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首席收藏网 > 数据中心 > Stack's Bowers and Ponterio > SBP2020年3月巴尔地摩#5-Pogue集藏VI

Lot:6084 Friedberg 265. 1886 $5 Silver Certificate. PMG Choice Uncirculated 64.

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世界钱币

USD 20000 - 30000

SBP2020年3月巴尔地摩#5-Pogue集藏VI

2020-03-20 06:30:00

2020-03-20 09:30:00

USD 16800

SBP

成交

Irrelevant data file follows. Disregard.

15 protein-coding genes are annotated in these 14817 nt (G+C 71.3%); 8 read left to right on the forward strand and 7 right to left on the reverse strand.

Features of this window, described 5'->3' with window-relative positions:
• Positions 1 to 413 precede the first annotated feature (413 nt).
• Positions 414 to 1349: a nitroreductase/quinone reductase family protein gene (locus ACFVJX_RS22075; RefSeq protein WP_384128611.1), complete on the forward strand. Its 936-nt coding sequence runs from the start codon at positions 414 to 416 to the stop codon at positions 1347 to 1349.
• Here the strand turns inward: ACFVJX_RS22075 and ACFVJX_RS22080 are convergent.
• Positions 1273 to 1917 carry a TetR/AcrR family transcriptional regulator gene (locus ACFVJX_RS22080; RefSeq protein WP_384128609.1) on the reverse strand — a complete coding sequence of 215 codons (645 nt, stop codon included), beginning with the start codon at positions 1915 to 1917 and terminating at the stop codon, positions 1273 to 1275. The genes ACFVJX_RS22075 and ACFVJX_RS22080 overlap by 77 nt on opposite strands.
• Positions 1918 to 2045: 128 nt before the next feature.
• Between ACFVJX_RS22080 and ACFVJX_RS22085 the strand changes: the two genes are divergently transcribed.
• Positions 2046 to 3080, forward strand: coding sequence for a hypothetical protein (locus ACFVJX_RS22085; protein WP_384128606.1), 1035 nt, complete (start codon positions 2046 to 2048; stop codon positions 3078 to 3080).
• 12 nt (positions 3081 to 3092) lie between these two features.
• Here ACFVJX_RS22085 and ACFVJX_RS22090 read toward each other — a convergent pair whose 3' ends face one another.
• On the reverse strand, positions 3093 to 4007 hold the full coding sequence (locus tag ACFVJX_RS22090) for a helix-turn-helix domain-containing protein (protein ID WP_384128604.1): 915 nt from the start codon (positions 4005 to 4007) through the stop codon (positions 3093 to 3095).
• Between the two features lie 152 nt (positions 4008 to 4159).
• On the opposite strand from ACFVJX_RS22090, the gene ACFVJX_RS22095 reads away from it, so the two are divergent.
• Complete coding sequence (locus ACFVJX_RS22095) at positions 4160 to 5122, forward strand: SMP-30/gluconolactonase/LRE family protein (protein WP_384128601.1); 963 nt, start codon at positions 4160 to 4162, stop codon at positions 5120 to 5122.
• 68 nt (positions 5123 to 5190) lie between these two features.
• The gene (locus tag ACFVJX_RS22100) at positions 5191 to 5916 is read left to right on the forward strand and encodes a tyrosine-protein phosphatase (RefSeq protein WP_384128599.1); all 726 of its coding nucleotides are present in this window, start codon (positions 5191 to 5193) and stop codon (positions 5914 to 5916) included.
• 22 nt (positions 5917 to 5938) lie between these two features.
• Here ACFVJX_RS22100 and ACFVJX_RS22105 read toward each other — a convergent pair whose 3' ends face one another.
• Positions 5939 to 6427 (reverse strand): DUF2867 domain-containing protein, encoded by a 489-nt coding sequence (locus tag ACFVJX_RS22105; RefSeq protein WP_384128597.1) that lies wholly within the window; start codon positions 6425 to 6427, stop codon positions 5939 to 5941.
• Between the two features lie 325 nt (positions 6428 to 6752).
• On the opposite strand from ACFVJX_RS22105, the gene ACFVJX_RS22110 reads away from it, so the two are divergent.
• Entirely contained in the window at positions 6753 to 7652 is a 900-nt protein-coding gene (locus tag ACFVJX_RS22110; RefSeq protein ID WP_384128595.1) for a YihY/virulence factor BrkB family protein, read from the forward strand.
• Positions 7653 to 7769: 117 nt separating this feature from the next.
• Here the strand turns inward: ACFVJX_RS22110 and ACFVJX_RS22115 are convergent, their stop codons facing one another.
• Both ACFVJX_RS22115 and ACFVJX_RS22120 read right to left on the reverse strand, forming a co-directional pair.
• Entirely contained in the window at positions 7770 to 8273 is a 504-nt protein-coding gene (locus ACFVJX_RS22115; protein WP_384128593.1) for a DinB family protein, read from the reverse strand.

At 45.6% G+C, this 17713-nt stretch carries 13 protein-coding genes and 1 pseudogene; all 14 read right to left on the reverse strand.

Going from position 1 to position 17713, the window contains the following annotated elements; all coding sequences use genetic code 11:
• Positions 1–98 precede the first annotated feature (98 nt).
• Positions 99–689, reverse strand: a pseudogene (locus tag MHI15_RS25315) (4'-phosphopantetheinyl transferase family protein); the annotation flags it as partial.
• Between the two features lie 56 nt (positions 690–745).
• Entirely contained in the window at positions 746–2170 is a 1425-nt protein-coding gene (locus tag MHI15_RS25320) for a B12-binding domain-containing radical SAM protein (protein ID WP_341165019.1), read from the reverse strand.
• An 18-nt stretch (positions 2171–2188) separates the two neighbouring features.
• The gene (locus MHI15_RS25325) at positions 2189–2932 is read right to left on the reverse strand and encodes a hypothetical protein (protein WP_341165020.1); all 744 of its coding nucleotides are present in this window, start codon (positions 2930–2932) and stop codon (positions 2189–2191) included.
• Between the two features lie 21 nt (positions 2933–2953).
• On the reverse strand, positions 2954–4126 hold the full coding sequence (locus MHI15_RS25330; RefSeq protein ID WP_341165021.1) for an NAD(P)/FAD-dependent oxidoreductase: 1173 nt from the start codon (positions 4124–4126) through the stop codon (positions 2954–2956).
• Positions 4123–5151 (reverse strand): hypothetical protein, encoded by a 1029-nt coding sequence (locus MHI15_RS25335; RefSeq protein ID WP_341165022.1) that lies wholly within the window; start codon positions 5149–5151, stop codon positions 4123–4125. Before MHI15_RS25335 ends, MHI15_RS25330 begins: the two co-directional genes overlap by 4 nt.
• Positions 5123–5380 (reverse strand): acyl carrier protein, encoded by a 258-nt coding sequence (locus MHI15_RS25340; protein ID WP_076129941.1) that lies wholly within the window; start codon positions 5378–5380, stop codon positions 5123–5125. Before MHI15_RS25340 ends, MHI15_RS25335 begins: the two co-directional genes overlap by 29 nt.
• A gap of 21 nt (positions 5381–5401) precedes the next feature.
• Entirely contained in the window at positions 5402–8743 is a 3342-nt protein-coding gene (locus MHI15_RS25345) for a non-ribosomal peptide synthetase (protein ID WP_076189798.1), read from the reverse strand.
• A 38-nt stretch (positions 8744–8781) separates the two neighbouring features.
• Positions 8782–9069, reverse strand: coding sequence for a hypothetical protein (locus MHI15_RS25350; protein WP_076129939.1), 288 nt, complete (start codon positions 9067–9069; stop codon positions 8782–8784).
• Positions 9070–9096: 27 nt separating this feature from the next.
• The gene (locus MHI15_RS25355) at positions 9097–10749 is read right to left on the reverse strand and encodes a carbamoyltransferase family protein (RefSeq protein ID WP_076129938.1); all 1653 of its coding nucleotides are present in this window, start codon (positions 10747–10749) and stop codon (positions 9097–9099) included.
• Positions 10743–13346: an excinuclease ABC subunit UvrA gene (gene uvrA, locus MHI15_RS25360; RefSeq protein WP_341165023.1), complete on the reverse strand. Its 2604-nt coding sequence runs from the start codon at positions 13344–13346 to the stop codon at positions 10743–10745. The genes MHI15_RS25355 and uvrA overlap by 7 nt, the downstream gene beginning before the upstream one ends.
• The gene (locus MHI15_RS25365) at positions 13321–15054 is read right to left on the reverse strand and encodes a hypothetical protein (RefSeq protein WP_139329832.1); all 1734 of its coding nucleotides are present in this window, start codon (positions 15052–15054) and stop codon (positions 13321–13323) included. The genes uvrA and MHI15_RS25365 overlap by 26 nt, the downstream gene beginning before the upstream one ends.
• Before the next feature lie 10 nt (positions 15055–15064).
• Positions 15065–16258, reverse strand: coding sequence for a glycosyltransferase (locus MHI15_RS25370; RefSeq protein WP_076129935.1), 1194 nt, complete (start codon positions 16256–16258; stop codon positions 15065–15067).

Friedberg 265. 1886 $5 Silver Certificate. PMG Choice Uncirculated 64. The $5 Silver Certificates of the Series of 1886 are among the most popular notes in all United States currency. Popularly referred to as "Silver Dollar Backs" due to the back design which features five Morgan silver dollars laid out in a row, these notes appeal to both currency and coin collectors. The face displays the portrait of Ulysses S. Grant within an oval frame at right. A small red scalloped Treasury Seal is found near the bottom right corner. "United States" is in a circus poster styled format inside a curved panel in the left two-thirds of the face. Blue printed serial numbers are in panels at lower left and upper right above the portrait. This catalog number features engraved signatures of Rosecrans and Nebeker to the lower left and right of the portrait respectively.This is a rare catalog number for this type with just 43 examples recorded in the Track & Price census, the least of all the Series of 1886 fives. The present example is nicely framed by ample margins. The plate impression is boldly inked and sharply detailed while the overprints are well presented in bold color. The grading service has added a comment for "Minor Repair" and it must be minor indeed as it is a challenge to find. This example was formerly from the collection of Andrew Shiva, as mentioned on the back of the PMG holder. Born Hiram Ulysses Grant in Ohio in 1822, the future president gained a nomination to the United States Military Academy at West Point in 1839. Due to an error by U.S. Representative Thomas L. Harmer, who wrote Ulysses S. Grant in his nomination letter, Grant was from then on known by that name, as West Point could not change the name of an appointee. Grant graduated 21st out of his class of 39 in 1843 and reluctantly began his military career. After service in the Mexican-American War and service in California, Grant resigned from the Army in 1854 while rumors swirled about his alleged drinking problem.<br style="box-sizing:border-box;color:#333333;font-family:Avenir, Roboto, Helvetica Neue, Helvetica, Arial, sans-serif;font-size:14px;background-color:#ffffff;" /><br style="box-sizing:border-box;color:#333333;font-family:Avenir, Roboto, Helvetica Neue, Helvetica, Arial, sans-serif;font-size:14px;background-color:#ffffff;" />At the onset of the Civil War, Grant, inspired by patriotism, sought to be recommissioned in the Army. He eventually gained a promotion to colonel and soon after was appointed a brigadier general. The Civil War saw Grant steadily rise to prominence as accounts of his bravery and success on the battlefield spread. By 1864 he was lieutenant general and commander of the entire army, answering only to President Lincoln. Grant mounted multiple attacks on Lees army in 1864 and 1865, finally receiving the Confederate generals surrender at Appomattox Courthouse on April 9, 1865, effectively ending the Civil War.<br style="box-sizing:border-box;color:#333333;font-family:Avenir, Roboto, Helvetica Neue, Helvetica, Arial, sans-serif;font-size:14px;background-color:#ffffff;" /><br style="box-sizing:border-box;color:#333333;font-family:Avenir, Roboto, Helvetica Neue, Helvetica, Arial, sans-serif;font-size:14px;background-color:#ffffff;" />In the post-war reconstruction era Grants popularity grew. He oversaw reconstruction efforts in the South and toured the United States extensively with President Andrew Johnson whom he briefly served as secretary of war. He was unanimously nominated as the Republican candidate for president in the election of 1868 and defeated Democrat challenger Horatio Seymour handily. Grant served as president from 1869 until 1877. He oversaw the re-admittance of the former Confederate states into the Union, strengthened the rights of African Americans, particularly in the South and sought the prosecution of Ku Klux Klan members who had sought to suppress African American voters. Grant died of throat cancer in 1885. His funeral in New York City was attended by more than 1.5 million people. <em>From Spink Americas sale of May 1995, lot 316; Lyn Knights sale of August 2005, lot 1372. </em>